Thursday 19 April 2018

Player Diary: Denis Hurley - Success at provincial level hinges on keeping our AIL clubs vibrant

The Irish provinces will find the going tough in Europe this season according to Gordon D'Arcy
The Irish provinces will find the going tough in Europe this season according to Gordon D'Arcy

Denis Hurley

It's been tough with the injury lately and I am a bit fed up with it at this stage, considering how much of my season has been taken up with these setbacks.

This particular injury has just been very slow, slower than I would have hoped. I am still nearly on track, maybe just a week or two later. But it's still progressing in the right direction at least and that's the main thing.

I'm finally starting to see a light at the end of the tunnel with it, and hopefully I will be back on the grass before too long, and crucially get in some game-time before the end of the season.

But 2015-16 is coming to a close in some regards. There are just three games left in the league and if you haven't been playing for the last couple of months it's hard to get into the team.

You might miss out on a lot of the action towards the end as a result of not being able to play earlier in the season.

When you are at the knock-out stages of the season, where we have three games to get ourselves into the position to make the play-offs, it can be tough to find a spot.


The play-offs in the Pro12 are still the target for us, and selection-wise you are going to go with your most used, and fittest guys that you have been using for the last number of games.

Unfortunately that leaves me at the wrong end of the queue.

At the moment I am concentrating on myself, and getting myself right and fit to play. If an opportunity arises, it does but I'm keeping the head down.

I have been watching too much rugby in some regards. I still watch from the sidelines, and I am still supporting the guys. I am hoping that we can push ourselves into a position to qualify for the play-offs with a good few weeks.

Europe is the overall main target, but with the competitive nature of the squad we want to be making the final four. So we will be disappointed if it's anything lower than that.

I went down to the Mardyke to watch UCC last weekend - they were playing their last game of the league. They just made the play-offs by beating Nenagh Ormond at home. It's good to see an old club I played with when I first came to Cork- it's always good to see the younger talent that's available.

UCC has been a breeding ground for young talent over the years for Munster.

Some very good players have been involved there. It's nice to see a different side of the game.

As important as the pro game is, the grassroots is the AIL. Teams like UCC give lots of younger guys opportunities to play at senior level. That's where the Munster Academy have kept a close eye on them over the years.

There's a lot of guys currently in the Munster senior squad who have graduated from playing UCC, into the academy and into the senior ranks. Clubs like that are still very important to the senior game.

It's important that especially the Cork teams are keeping themselves up in the top tiers of the AIL.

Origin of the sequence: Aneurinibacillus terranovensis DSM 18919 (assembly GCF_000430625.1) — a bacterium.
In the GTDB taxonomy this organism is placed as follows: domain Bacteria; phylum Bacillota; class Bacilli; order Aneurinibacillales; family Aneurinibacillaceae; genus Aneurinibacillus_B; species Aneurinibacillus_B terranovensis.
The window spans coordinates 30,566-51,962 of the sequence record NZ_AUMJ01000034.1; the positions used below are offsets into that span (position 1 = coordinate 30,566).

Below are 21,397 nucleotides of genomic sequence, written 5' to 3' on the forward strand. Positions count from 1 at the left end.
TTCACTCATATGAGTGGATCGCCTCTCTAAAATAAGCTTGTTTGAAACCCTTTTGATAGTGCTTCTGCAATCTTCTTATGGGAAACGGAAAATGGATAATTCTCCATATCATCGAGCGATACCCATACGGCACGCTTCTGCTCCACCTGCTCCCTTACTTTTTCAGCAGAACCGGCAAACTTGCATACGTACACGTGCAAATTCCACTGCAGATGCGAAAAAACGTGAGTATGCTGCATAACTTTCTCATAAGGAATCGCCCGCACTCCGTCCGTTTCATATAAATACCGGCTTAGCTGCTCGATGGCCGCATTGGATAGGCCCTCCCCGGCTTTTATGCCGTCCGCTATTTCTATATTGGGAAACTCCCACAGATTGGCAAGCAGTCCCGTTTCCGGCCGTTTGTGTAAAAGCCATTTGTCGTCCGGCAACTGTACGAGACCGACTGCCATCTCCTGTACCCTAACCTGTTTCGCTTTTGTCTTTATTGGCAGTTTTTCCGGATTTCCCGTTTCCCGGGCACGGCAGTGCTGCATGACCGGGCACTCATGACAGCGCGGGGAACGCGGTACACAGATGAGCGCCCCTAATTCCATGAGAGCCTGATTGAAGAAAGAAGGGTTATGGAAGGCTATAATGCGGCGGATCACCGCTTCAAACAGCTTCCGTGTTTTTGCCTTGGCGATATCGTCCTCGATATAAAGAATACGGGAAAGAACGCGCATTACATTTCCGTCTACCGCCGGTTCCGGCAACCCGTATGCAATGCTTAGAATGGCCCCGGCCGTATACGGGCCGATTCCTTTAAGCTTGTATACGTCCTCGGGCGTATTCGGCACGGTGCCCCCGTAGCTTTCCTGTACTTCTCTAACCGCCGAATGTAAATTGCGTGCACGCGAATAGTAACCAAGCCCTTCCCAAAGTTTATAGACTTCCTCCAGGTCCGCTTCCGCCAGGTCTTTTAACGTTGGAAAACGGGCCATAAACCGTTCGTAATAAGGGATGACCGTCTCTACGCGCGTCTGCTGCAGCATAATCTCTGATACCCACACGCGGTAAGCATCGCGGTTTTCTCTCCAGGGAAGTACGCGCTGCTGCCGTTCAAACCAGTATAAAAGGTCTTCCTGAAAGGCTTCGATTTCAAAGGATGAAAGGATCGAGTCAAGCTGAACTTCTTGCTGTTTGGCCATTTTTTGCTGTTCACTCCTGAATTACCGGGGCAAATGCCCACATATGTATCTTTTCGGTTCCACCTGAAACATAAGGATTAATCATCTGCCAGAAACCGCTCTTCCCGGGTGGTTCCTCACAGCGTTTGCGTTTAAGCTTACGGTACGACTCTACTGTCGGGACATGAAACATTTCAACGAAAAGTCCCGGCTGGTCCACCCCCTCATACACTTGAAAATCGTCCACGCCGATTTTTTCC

With the one centre moving to Limerick, a lot of younger players will be possibly looking to move to Limerick, to stay involved with the Munster academy and senior squad.

From a club point of view then it's just to get that balance right for when guys are available to play AIL games. If the clubs in Cork are performing well, contracted players will be playing with them for the game to continue to develop as it has since it first went professional.

We need to recognise the importance of the AIL, and having as many Munster clubs in the AIL as possible is important. Younger guys need to start getting picked up by the Munster academy, or even guys later in their careers.

That's part of the game that has to be looked after for the next number of years and into the future.

As long as Cork clubs are staying in the top tiers and performing, that's where you would see the knock-on effect at senior level.

With Munster, even at the moment, there is quite a number of home-grown players in the squad, and that's on the back of work being done at AIL level with their clubs.

The two go hand in hand, it will continue like that into the future as long as those players are being looked after, being made available at the right times with the clubs getting all of the help and support from the Munster branch.

But back to Munster Rugby, it's hard to know whether this break came at the right time.

If we had won last weekend, you would look at the break as a good opportunity to give guys with the heavy knocks time to recuperate and ready to hit the road again up to Galway for a big game.

After losing the game you could see the lads were quite keen to get back on the horse as soon as possible. If the game was this weekend players would want to respond from the Leinster loss.

In the wider scheme of things it does give the chance for recovery and you want a fit playing squad available for the clash in Galway. The weekend break gives them this opportunity now.

There are always pros and cons for having the weekend off here and there, but it's getting the squad in the best mind-frame and the best physical shape recovery-wise, to be ready for that game.

All guys will be watching the European games with interest at the weekend, wishing that we were involved in it. But we will take the break. It's up to the coaches, S&Cs and medical staff to get the guys ready for an important game in Galway next weekend.

Irish Independent

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